• II. Operation
  • The method of inserting the catheter into a tissue region which is reached by a tortuous path will be described now with reference to Figure 9. The figure shows a region of soft tissue 40, such as brain tissue, containing a target site 42 which is to be accessed by the catheter. Initially, the guide wire, such as wire 14, is fed from a vascular access region adjacent the target tissue into a tissue-supply vessel 44 which extends into the tissue. In the present example, the tortuous path to the target site involves vessel 44, a vessel 46 which branches off vessel 44 at more than a right angle, and branch vessel 48 and 50, which each branch off the preceeding vessel as shown. The path shown involves (a) a number of bends, some of which may be 90 degrees or more, (b) small vessels, typically with lumen diameters of less than about 3 mm, and (c) a total path length within the target tissue of at least about 5 cm, typically between about 10-15 cm, and as much as 25 cm.
  • A path having these characteristics is defined herein as a tortuous path, and is also characterized as being accessible by a guidewire 0.46mm (18 mil) or smaller of the type described above, but being too delicate and/or tortuous for accessing by a significantly larger-diameter guidewire.
  • In operation, the catheter device is threaded as a unit from an external access site through the vasculature to a region adjacent, but not into the tortuous path region of the target tissue. This is done, in the usual case where the catheter must pass through the cardiac aorta, by first placing a relatively large diameter guiding catheter (e.g., about 1 mm (40 mils) inner diameter) from the access site through the aorta and toward the target site. The present catheter and guidewire are then threaded through the guiding catheter past the aorta, where large-vessel diameters and high blood flow volumes make it difficult or impossible to control the movement and position of the catheter. Once beyond the guiding catheter, the present catheter and guide wire can be advanced as a unit toward the target site. In general, the path from the access site to the region adjacent the tissue is easily accessible, in that sharp bends, small-lumen vessels, and for soft tissue structure are not encountered. Typically, when the tortuous path tissue region is reached, and particularly where sharp bends in the path are encountered, the wire is advanced ahead of the catheter. This is done by advancing the wire axially within the catheter and at the same time torquing the wire to orient the bent tip of the wire in the direction of desired wire movement. After the wire has been so advanced, the catheter is then advanced over the wire until the catheter end is close to the wire end and this procedure is repeated until the wire and catheter have been fully advanced through the small-diameter tissue vessel region to the target tissue site. Alternatively, the wire and catheter can be advanced as a unit through the small-vessel region. However, this approach allows less maneuverability since the flexibility of the wire is reduced when it is ensheathed by the catheter, and is therefore likely to be used only in advancing the wire and catheter along sections of the path which do not contain sharp bends.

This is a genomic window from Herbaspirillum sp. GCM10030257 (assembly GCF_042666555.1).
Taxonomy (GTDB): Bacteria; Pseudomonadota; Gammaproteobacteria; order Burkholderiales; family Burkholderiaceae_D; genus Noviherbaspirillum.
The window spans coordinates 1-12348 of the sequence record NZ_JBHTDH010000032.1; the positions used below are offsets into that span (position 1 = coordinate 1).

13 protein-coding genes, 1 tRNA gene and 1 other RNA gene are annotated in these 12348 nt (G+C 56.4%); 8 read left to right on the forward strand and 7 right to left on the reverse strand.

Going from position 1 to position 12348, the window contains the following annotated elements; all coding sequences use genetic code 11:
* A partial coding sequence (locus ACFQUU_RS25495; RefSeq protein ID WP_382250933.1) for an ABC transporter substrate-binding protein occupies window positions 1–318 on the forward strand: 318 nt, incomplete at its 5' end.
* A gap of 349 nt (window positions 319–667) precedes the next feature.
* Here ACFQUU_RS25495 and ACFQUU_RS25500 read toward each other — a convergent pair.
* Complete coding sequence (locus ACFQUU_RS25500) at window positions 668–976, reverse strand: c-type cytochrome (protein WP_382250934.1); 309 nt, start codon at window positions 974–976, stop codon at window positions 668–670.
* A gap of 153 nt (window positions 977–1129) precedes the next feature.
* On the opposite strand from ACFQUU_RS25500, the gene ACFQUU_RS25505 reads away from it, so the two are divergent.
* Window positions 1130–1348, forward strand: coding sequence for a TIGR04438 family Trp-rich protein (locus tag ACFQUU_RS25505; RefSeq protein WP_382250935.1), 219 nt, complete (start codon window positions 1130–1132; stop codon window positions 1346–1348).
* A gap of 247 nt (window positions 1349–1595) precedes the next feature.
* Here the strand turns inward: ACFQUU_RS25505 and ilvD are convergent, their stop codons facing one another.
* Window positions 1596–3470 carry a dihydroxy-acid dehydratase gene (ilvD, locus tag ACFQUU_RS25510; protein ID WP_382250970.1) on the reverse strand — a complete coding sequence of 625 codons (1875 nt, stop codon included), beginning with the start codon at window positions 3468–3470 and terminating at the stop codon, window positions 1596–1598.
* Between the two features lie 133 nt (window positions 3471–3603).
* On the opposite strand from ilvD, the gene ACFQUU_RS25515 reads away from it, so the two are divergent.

• Several features of catheter device contribute to the ability to guide the catheter to reach soft tissue sites which have heretofore been inaccessible because of the small diameters and sharp bends in the vessel pathways leading to the site. The advantages inherent in the novel guide wire construction can be appreciated with reference to Figures 10-13, which are enlarged views of the tissue region indicated by dash-dot line in Figure 9. Figure 10 illustrates wire and catheter deformations which can occur when a catheter device having a variable-step guide wire 58 of the type known in the prior art and a catheter 60 is guided through a small-diameter tortuous path tissue region. The portion of the wire shown here has two variable-step regions-- a first region 60, and a second region 61. The truncation in vessel 46 indicates that the two tapered regions may in fact be separated by a relatively long segment of constant-diameter wire.
  • As seen in the figure, when a sharp bend in the path occurs at the distal end of a taper, the wire tends to bend most sharply at the distal end of the taper, where the wire assumes a smaller, constant-diameter thickness. If the bend in the wire at this taper interface is sufficiently sharp, as tends to occur at a sharp bend in the vessel path, the thin-wall catheter may buckle, as shown in the figure. It can be appreciated with reference to Figures 10 and 11 that sharp catheter bending deforms the cross section of the catheter (indicated at 50) in a way that substantially limits sliding movement of wire within the catheter. This is especially true for wire movement in a downstream direction, because of the increased diameter of the wire at the taper (seen head on in Figure 11). In addition, the sharp turn in the wire decreases torque efficiency, and increases the risk that the wire will break on torquing, especially because of the torquing strain which tends to occur at the distal end of each taper region.
  • The problem of catheter buckling is further compounded if two variable-step regions of the guide wire coincide with two sharp turns in the vessel path, as illustrated in Figure 10. Here catheter buckling at two spaced location makes sliding movement within the catheter virtually impossible, either in a downstream or upstream direction. This situation will occur whenever the spacing between two turns in a tortuous tissue path coincides with the distance between two step regions in the guide wire, and is frequently encountered in catheter placement operations involving small-vessel regions. When the problem does occur, the radiologist performing the catheter procedure must either attempt to advance the wire and catheter as a unit toward the selected tissue site, or withdraw the wire and catheter and attempt to place the catheter with a guide wire having a different step-region spacing.